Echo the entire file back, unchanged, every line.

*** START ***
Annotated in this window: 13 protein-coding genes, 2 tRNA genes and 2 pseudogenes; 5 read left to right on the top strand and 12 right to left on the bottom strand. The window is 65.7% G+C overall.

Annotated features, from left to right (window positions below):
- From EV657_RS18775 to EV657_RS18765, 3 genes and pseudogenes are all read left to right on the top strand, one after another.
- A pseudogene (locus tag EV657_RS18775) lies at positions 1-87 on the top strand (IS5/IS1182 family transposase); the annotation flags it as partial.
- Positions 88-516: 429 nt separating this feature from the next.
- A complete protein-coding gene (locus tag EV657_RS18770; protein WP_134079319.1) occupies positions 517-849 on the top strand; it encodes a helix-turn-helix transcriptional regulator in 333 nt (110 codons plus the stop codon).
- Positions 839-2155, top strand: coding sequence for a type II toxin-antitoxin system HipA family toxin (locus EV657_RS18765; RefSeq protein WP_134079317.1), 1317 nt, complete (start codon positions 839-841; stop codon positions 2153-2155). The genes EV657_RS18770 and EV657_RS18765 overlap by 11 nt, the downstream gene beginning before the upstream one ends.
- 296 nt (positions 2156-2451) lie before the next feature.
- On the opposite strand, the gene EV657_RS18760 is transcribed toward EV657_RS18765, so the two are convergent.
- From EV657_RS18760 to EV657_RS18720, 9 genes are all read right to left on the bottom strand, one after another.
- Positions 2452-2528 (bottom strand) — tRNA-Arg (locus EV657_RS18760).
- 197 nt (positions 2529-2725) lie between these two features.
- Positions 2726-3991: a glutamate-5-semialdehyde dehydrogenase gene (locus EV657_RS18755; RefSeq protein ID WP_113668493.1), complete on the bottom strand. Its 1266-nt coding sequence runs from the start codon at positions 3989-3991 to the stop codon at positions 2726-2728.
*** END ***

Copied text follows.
Annotated in this window: 13 protein-coding genes, 2 tRNA genes and 2 pseudogenes; 5 read left to right on the top strand and 12 right to left on the bottom strand. The window is 65.7% G+C overall.

Annotated features, from left to right (window positions below):
- From EV657_RS18775 to EV657_RS18765, 3 genes and pseudogenes are all read left to right on the top strand, one after another.
- A pseudogene (locus tag EV657_RS18775) lies at positions 1-87 on the top strand (IS5/IS1182 family transposase); the annotation flags it as partial.
- Positions 88-516: 429 nt separating this feature from the next.
- A complete protein-coding gene (locus tag EV657_RS18770; protein WP_134079319.1) occupies positions 517-849 on the top strand; it encodes a helix-turn-helix transcriptional regulator in 333 nt (110 codons plus the stop codon).
- Positions 839-2155, top strand: coding sequence for a type II toxin-antitoxin system HipA family toxin (locus EV657_RS18765; RefSeq protein WP_134079317.1), 1317 nt, complete (start codon positions 839-841; stop codon positions 2153-2155). The genes EV657_RS18770 and EV657_RS18765 overlap by 11 nt, the downstream gene beginning before the upstream one ends.
- 296 nt (positions 2156-2451) lie before the next feature.
- On the opposite strand, the gene EV657_RS18760 is transcribed toward EV657_RS18765, so the two are convergent.
- From EV657_RS18760 to EV657_RS18720, 9 genes are all read right to left on the bottom strand, one after another.
- Positions 2452-2528 (bottom strand) — tRNA-Arg (locus EV657_RS18760).
- 197 nt (positions 2529-2725) lie between these two features.
- Positions 2726-3991: a glutamate-5-semialdehyde dehydrogenase gene (locus EV657_RS18755; RefSeq protein ID WP_113668493.1), complete on the bottom strand. Its 1266-nt coding sequence runs from the start codon at positions 3989-3991 to the stop codon at positions 2726-2728.